Meet Cookie, she is a 2 year old Buff Silkie Bantam… and our little mother hen. She is the one girl I can count on to set on fertile eggs and NEVER give up until they hatch. Don’t let her size fool you, she runs the coop, the flock knows better than to mess with her, the eggs, or her chicks. She weighs only about 1.5 pounds, and has chosen her one and only friend to be Piper, a 8.5 pound Standard Cochin.
I’ve mentioned in the past that it’s a good idea to have your flock members all about the same size and weight to minimize bickering. It’s not a rule, only a precaution. You just never know if the pecking order ritual is going to be a peaceful one, or a war zone. In this case, we have a peaceful friendship… but not without rank.
Cookie was the only survivor of five mail order chicks in 2016. I didn’t want her in the brooder all alone so I went to every local feed store in hopes of finding baby chicks to put in with her. No luck finding chicks 2-3 days old, all I could find were week old Standard Cochins. Here we go with size again… these chicks were way too big. Having zero choice, I took a chance the twice her size Cochins wouldn’t pick on this frail little Silkie. They didn’t, just the usual drama. When night came and the cold set in, they all huddled together and all was forgotten. Whew!
I sold all the Cochins when they reached 4 months old, except Piper. I guess Cookie never forget that without Piper, she may not have survived.
The Gentle Giants
Cochin chickens are known for their soft feathers and fluffy robust appearance. They have a round body, long silky plumage, feathered feet, and a single comb. They lay a fair number of brown or tinted small to medium eggs. You can expect approximately 2 eggs per week.
This breed may not be a prolific layer, but are still quite worthy for their broody tendencies, and their stunning appearance of course! They’re often used to hatch fertile eggs from other birds, however, don’t be in a big hurry, the Cochin is very slow to mature.
If your looking for a docile, peaceful, friendly, and easily handled breed, this buxom beauty is for you.
I find Cochins don’t fancy scratching around in the dirt as much as most other breeds. They are also not a fan of high perches. They prefer free roam, but confine quite well.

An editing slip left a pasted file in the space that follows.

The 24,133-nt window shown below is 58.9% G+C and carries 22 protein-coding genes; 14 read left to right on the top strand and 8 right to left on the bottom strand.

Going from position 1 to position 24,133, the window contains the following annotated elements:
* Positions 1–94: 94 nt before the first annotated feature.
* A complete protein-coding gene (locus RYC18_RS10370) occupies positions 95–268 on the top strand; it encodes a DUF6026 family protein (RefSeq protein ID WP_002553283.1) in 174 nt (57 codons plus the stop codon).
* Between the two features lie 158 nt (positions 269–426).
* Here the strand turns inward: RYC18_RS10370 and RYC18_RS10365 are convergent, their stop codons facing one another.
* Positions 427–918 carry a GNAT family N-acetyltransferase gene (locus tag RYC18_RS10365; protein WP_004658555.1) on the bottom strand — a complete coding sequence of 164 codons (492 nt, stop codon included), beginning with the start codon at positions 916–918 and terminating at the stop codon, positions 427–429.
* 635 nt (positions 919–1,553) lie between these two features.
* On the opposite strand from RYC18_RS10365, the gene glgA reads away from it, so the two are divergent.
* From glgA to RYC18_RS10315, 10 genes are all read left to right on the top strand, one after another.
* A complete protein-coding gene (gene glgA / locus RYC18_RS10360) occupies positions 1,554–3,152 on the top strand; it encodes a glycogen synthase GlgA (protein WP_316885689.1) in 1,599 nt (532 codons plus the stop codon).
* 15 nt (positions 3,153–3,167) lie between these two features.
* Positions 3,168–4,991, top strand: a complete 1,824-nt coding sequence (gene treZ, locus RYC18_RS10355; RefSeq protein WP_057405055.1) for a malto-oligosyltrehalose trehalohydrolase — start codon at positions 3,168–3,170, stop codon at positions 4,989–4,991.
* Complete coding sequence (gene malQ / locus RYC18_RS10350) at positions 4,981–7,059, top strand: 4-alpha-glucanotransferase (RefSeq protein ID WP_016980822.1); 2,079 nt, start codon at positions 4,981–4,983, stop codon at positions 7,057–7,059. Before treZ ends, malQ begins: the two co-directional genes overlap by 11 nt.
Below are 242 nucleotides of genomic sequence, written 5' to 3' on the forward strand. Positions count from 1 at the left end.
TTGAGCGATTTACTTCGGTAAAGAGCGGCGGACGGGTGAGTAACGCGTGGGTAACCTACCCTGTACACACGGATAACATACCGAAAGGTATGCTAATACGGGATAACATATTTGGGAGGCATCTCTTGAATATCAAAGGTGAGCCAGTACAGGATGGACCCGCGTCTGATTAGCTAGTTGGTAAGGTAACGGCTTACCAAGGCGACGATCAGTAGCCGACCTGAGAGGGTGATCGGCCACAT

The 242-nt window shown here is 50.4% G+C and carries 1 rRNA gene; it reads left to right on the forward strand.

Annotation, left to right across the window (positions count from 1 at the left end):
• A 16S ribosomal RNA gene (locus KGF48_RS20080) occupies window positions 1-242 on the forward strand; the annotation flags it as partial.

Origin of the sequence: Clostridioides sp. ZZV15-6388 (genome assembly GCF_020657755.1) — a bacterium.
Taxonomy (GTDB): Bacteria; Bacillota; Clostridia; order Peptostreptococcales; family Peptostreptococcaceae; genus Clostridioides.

They’re considered a heavy breed weighing in at about 11 lbs for roosters, and 8 to 8.5 lbs. for hens.
Bantams: A hen will be just under 2 lbs. and the rooster, about 2 lbs.
The Cochin chicken breed arrived on the shores of Britain and America from the port of Shanghai, China in the mid 1800s. This fancy breed has a wide variety of colorful outfits, in buff, white, black, blue, partridge and cuckoo.
Meet Piper, just hangin’ out lookin’ pretty this morning. She looks huge to me, I’m used having only Silkies! Piper was one of a few chicks I bought at a week old to help keep some babies warm in the brooder. I sold all her sisters when the Silkie chicks were 8 weeks old, but somehow the mighty giant Piper managed to steal my heart. She will remain here, her kind way and timid behavior allows her to fit right in with the docile manner of the other birds.
Here’s one of the near 3 month old pullets. She’s barely out of the grow pen, so this is a rare opportunity to catch her beyond the safe zone. Not real impressed with her feathered feet, a bit sparse, but I like her head! Still giving her time, Cochins are slow to mature, but at this point, she kinda already is what she is.
Flashy gal! Piper is just under 3 months old and just beginning to venture out of the grow pen to test her acceptance with the existing flock. Day 7 of learning the serious business of social ranking. Every day brings her one step closer to finding her place, and someday she’ll learn the power of choice.